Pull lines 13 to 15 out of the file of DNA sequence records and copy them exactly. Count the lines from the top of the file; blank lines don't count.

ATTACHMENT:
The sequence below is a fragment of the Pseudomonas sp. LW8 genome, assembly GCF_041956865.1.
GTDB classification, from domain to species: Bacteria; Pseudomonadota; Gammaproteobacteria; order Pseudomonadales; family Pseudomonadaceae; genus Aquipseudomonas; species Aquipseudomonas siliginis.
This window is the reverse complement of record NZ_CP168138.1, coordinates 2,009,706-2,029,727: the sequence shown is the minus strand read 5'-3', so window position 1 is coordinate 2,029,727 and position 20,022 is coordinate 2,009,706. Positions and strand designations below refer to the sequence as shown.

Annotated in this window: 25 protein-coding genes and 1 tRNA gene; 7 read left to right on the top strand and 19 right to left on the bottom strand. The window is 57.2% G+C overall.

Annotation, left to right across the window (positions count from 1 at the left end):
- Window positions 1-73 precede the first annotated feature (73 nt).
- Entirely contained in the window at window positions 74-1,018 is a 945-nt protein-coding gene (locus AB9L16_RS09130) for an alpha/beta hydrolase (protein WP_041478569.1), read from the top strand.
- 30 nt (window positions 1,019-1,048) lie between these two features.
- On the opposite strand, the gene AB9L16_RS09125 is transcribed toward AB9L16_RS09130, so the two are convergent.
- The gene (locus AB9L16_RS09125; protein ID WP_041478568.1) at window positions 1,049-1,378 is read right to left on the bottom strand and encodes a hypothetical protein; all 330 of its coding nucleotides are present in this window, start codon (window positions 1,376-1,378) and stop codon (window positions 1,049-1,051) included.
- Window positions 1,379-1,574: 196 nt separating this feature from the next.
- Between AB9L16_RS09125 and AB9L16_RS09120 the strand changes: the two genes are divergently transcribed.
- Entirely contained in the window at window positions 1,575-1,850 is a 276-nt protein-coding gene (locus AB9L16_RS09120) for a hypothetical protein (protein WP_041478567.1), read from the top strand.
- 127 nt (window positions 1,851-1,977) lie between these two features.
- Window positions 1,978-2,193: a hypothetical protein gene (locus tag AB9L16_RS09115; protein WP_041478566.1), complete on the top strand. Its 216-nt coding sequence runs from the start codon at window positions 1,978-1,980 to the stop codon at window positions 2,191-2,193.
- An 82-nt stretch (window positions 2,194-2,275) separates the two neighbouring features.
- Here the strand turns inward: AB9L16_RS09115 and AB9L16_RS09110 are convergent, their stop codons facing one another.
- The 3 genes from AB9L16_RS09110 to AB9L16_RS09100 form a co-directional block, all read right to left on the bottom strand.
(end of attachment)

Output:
- Entirely contained in the window at window positions 1,575-1,850 is a 276-nt protein-coding gene (locus AB9L16_RS09120) for a hypothetical protein (protein WP_041478567.1), read from the top strand.
- 127 nt (window positions 1,851-1,977) lie between these two features.
- Window positions 1,978-2,193: a hypothetical protein gene (locus tag AB9L16_RS09115; protein WP_041478566.1), complete on the top strand. Its 216-nt coding sequence runs from the start codon at window positions 1,978-1,980 to the stop codon at window positions 2,191-2,193.